Nature charities in the North East have issued an urgent call for action after a survey of wildlife in the UK revealed huge declines in native species.
Scientists working with 25 wildlife organisations have produced the inaugural State of Nature report – the first of its kind to document the current status of animals and plants in this country.
It has found that, of 3,148 species in the UK, 60% have declined over the last 50 years, with almost a third dropping strongly. The UK has also lost 44m breeding birds since the late 1960s.
Mike Pratt, chief executive of Northumberland Wildlife Trust, said: “The report is screaming out for action. If we continue to do what we have been doing for the past 100 years, we are facing species extinction on a massive scale
“Even in the wilds of Northumberland there is evidence of declining bio-diversity. The situation is more worrying than we had perhaps appreciated locally as we see the countryside as being largely unspoilt and natural in many areas.
“The trust is already involved in big partnership projects at Druridge Bay and North Tyneside, and in the uplands, to extend opportunities for wildlife, including massive new plans to create wild wood at Kielderhead in Northumberland and extend wetlands on the coast.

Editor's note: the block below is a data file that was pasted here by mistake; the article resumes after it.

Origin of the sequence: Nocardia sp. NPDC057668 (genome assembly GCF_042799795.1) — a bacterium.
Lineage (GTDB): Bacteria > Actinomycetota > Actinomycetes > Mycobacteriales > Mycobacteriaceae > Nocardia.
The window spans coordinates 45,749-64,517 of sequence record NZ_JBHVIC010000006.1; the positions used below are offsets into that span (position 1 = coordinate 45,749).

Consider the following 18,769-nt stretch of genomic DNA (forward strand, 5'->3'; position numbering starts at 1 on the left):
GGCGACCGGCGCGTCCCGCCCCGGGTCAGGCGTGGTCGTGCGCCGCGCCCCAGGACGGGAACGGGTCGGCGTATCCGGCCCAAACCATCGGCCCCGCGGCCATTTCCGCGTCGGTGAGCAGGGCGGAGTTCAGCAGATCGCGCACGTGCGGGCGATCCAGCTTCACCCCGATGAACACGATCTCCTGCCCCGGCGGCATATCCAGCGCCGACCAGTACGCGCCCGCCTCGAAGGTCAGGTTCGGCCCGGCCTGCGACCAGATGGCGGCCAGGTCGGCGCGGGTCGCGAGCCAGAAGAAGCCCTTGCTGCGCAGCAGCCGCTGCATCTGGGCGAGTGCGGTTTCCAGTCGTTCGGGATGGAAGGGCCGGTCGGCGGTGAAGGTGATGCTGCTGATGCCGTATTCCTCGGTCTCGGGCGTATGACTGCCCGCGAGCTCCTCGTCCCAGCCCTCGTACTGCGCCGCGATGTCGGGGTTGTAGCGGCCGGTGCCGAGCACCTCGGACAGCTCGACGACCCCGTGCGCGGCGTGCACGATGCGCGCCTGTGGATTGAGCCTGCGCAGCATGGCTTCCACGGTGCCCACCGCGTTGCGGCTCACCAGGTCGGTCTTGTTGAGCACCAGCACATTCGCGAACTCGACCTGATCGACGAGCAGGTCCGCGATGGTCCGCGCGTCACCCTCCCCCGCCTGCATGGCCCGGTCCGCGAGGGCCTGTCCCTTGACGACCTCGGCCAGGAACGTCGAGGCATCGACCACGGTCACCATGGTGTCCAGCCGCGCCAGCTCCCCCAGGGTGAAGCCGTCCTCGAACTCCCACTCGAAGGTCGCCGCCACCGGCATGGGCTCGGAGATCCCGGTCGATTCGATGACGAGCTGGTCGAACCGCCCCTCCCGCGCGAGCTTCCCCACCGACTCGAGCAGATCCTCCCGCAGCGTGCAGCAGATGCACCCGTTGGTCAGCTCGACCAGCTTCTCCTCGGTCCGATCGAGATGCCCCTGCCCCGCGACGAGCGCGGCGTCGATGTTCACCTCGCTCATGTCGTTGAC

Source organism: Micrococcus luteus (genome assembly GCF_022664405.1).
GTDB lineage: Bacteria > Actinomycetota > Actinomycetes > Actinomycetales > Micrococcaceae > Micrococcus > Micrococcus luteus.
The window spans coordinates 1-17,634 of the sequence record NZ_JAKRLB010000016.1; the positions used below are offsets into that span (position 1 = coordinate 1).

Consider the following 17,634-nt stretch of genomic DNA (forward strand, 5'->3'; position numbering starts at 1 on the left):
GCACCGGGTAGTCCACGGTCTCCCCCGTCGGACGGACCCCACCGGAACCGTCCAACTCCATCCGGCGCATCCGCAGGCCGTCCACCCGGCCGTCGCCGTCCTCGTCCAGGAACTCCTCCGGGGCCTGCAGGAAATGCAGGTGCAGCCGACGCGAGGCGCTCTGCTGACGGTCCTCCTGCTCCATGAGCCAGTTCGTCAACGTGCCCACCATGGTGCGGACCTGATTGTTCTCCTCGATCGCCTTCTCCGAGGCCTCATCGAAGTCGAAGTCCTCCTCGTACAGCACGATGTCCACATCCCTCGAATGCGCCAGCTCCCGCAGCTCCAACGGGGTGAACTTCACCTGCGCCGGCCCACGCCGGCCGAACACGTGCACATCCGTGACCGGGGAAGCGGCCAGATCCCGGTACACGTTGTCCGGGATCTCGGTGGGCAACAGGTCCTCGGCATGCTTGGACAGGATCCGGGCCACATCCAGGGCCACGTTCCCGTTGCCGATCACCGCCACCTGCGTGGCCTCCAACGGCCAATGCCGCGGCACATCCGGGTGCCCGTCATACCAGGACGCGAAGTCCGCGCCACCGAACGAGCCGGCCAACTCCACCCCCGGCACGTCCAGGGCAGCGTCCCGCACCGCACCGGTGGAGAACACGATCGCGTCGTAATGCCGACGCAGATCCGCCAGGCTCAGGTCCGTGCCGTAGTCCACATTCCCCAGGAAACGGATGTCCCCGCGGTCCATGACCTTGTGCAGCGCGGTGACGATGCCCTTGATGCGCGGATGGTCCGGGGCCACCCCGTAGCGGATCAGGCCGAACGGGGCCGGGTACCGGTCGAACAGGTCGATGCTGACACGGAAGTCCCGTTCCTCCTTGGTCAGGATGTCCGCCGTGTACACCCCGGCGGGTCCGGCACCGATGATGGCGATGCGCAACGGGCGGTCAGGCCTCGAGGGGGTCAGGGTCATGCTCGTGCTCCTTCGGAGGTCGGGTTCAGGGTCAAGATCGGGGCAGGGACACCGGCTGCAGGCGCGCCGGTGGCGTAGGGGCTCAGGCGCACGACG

“But this is still not enough on its own. We need powerful support from the public to make sure wildlife survives for future generations and we need to maximise every inch of land for wildlife benefit from our cities to the tops of the hills.
“We are fast approaching a fundamental watershed in terms of how we take forward protection and enhancement of species and habitats in our landscapes.
“This is not to say we have not had wins along the way. We have had success stories with red squirrels, otters and the return of ospreys and marsh harriers and possibly even pine martens to Northumberland.
“But we have almost lost the black grouse, water voles, golden eagles and hen harriers. Even more worrying, if the hedgehog continues to decline at the rate it is now, we will be in danger of losing them forever.”
The report shows that, in the uplands – which make up much of the North East’s outstanding landscapes – of the 877 species studied, 65% are in decline and 118 plants are on the Red List, indicating high levels of threat to the species.
Nick Adams, the RSPB’s conservation manager for the North East, said: “More species have become extinct in the uplands than any other area so we have to act now to protect this precious and fragile habitat.”
Pat Thompson, Newcastle-based RSPB uplands policy officer for England, said that large areas were dominated by heather grouse shooting moorland, heather burning and intensive sheep grazing which meant that many specialist animal and plant species were losing out while carnivore mammals were heavily controlled.
But Robert Benson, chairman of the Moorland Association, said: “Without 200 years of grouse moor management, the State of Nature in the uplands would be much, much worse. Heather moorland managed for grouse supports up to five times as many threatened wading birds compared to moors with no gamekeepers. “
More species have become extinct in the uplands than any other area